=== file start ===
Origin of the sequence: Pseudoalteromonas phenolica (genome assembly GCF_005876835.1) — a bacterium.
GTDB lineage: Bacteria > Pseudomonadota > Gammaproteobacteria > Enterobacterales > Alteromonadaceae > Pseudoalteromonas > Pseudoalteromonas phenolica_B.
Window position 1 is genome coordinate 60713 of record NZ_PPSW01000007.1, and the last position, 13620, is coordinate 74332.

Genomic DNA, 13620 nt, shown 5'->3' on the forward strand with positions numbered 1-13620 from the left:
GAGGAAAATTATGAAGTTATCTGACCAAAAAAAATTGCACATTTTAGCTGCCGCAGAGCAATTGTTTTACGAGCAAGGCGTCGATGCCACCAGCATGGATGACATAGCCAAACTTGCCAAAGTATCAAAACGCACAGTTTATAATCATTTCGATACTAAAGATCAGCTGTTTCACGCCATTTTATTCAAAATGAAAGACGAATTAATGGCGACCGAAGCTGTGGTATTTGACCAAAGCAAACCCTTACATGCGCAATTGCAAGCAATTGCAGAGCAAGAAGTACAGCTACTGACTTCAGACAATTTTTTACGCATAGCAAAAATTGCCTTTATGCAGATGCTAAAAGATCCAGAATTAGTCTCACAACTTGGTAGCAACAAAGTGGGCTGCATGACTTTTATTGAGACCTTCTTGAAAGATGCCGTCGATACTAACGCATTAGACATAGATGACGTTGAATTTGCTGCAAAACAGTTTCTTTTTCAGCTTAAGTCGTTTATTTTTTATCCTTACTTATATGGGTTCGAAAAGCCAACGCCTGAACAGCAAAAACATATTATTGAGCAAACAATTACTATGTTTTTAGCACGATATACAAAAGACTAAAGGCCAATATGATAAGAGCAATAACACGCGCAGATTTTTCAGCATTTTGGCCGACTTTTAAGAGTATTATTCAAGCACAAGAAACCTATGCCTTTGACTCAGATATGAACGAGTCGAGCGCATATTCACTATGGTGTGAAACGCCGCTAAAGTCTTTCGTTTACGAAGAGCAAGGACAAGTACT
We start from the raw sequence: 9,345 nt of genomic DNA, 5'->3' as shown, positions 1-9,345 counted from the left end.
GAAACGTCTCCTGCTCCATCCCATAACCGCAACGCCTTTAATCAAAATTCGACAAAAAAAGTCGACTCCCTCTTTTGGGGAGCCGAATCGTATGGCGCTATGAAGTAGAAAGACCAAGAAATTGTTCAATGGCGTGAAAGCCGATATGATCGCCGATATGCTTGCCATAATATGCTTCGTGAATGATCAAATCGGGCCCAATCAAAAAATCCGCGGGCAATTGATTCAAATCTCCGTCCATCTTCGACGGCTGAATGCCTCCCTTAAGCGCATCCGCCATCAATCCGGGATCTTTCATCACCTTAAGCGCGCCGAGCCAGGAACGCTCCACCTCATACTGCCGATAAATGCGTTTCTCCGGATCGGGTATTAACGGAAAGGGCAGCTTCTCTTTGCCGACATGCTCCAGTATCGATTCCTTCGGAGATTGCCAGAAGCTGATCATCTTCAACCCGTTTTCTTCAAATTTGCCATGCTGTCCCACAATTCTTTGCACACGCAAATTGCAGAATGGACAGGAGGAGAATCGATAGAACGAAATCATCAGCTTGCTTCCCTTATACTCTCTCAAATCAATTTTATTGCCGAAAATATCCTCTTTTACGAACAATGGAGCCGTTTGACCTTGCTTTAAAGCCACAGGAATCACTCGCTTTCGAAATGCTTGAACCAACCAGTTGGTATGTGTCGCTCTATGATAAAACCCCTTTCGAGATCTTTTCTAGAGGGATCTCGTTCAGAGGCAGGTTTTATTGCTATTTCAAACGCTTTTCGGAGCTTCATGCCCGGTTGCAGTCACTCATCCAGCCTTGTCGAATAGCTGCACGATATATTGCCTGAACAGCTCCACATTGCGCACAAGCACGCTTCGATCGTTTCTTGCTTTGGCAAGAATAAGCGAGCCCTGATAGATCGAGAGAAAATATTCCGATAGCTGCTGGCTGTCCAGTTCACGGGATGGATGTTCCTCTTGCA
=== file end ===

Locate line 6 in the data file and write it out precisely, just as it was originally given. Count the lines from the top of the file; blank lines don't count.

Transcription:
We start from the raw sequence: 9,345 nt of genomic DNA, 5'->3' as shown, positions 1-9,345 counted from the left end.